As a fan of the Marvel comic universe, I’ve really been looking forward to Thor Ragnarok. However, I was unable to verify that it would be released in Dolby Vision high dynamic range and Atmos immersive sound. It’s not on the list of such movies on the Dolby website, and no one at Dolby could tell me, which is very strange. Still, it was scheduled to open in my local Dolby Cinema, and other recent Marvel movies were presented in Dolby Vision and Atmos, so I bought a ticket and took my chances.
The story has some basis in actual Norse mythology. Ragnarok (“Twilight of the Gods”) is described in 13th-century texts as a great battle in which many of the gods, including Odin, Thor, and Loki, are destroyed. It’s also the theme of Richard Wagner’s opera Götterdämmerung, which is German for Ragnarok.
In the movie, Thor (Chris Hemsworth) discovers that he has an older sister, Hela (Cate Blanchett), the Goddess of Death. (In real Norse mythology, she is Loki’s daughter Hel, whom Odin appoints to rule over the realm of the dead, also called Hel, which is where the word “hell” comes from.) After escaping a long imprisonment, Hela is determined to bring about Ragnarok and conquer the cosmos.
Hela is so powerful, she destroys Thor’s hammer and sends him and Loki (Tom Hiddleston) to the garbage-dump planet of Sarkaar. There, Thor is captured by a mysterious, drunken warrior woman (Tessa Thompson) and forced into gladiatorial combat with the Hulk (Mark Ruffalo) by the silly Grandmaster (Jeff Goldblum). Meanwhile, Hela takes the throne of Asgard and conscripts Skurge (Karl Urban), one of the guardians of the Bifrost—the mechanism that allows travel between the realms—to execute anyone who opposes her.
Aside from Thor and Loki, there are several other familiar faces in Thor Ragnarok. The disgraced Bifrost guardian Heimdall (Idris Elba) hides the people of Asgard from Hela, and Dr. Strange (Benedict Cumberbatch) helps Thor and Loki find their father Odin (Anthony Hopkins). Then there’s the play in Asgard that depicts the “death” of Loki, in which the actors portraying Thor, Odin, and Loki are well known to most moviegoers. Can you identify them under all that makeup? And of course, Thor co-creator Stan Lee makes a cameo appearance, this time as a doddering barber.
Thor Ragnarok is rollicking great fun and often hilarious. And it’s a bit deeper than many superficial superhero movies, with shifting loyalties and uncertain outcomes. I especially appreciated the theme that “Asgard is not a place, it’s a people,” emphasizing the importance of community over land.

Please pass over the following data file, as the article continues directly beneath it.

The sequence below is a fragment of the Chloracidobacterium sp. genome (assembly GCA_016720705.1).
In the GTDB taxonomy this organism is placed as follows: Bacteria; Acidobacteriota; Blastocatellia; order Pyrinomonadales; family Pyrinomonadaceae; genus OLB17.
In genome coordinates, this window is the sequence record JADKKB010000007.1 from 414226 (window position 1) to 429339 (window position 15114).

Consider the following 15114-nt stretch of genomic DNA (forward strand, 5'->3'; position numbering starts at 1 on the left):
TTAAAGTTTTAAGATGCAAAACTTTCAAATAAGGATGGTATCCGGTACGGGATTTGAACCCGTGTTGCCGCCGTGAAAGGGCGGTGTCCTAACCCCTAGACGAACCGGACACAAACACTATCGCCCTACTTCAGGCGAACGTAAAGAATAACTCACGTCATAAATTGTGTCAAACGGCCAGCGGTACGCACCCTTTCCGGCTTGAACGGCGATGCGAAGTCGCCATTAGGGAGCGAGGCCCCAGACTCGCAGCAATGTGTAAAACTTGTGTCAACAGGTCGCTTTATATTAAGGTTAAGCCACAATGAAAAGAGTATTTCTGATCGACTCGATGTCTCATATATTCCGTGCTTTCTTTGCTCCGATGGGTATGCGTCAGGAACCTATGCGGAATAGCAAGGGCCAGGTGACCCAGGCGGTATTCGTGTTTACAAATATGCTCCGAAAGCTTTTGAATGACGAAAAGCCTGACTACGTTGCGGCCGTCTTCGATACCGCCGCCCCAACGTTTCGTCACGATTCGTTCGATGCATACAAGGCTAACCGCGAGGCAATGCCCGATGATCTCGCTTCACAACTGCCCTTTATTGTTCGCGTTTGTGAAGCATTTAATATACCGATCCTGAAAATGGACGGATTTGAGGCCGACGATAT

Even though I didn’t know for sure going in, the movie was obviously graded in Dolby Vision HDR for presentation in Dolby Cinemas, and it is exquisite, some of the best I’ve seen. The colors are riotous, especially traveling through the Bifrost, and explosions are super-bright. There aren’t that many dark scenes, but they are impressively dark with great shadow detail. And as expected, the black interstitials—moments of full-screen black between scenes—are truly black. Overall, the image is a real joy to behold.
Likewise, the Dolby Atmos soundtrack is spectacular. It takes full advantage of the entire hemispherical soundfield, with lots of things flying all around the room. Also, the outstanding score by Devo’s Mark Mothersbaugh extends way into the theater, fully engulfing the audience. The Atmos remix of Led Zepplin’s “Immigrant Song” is especially wonderful.
Happily, the levels weren’t too high. Leq (average RMS level over the entire length of the movie plus trailers) = 94.3 dBZ (flat), 82.6 dBA, 92.8 dBC; Lmax (maximum 1-second RMS level) = 118.7 dBZ; L10 (level exceeded 10% of the time) = 97.0 dBZ; L50 (level exceeded 50% of the time) = 82.7 dBZ. I only felt the need to put my fingers in my ears a couple of times.
Thor Ragnarok is a marvelous addition to the Marvel canon. It has tons of humor, lots of great action, a star-studded cast, and even some depth that goes beyond the typical superhero movie. Plus, it’s absolutely gorgeous in Dolby Vision HDR and Atmos immersive sound. If you find yourself near a Dolby Cinema—for a list of locations, click here—you owe it to yourself to see it there. Unless there’s something wrong with the system in a particular theater, I bet you won’t be disappointed.
One more thing: Be sure to stay to the end of the credits for a nice little treat.
Check out the trailer for Thor Ragnarok: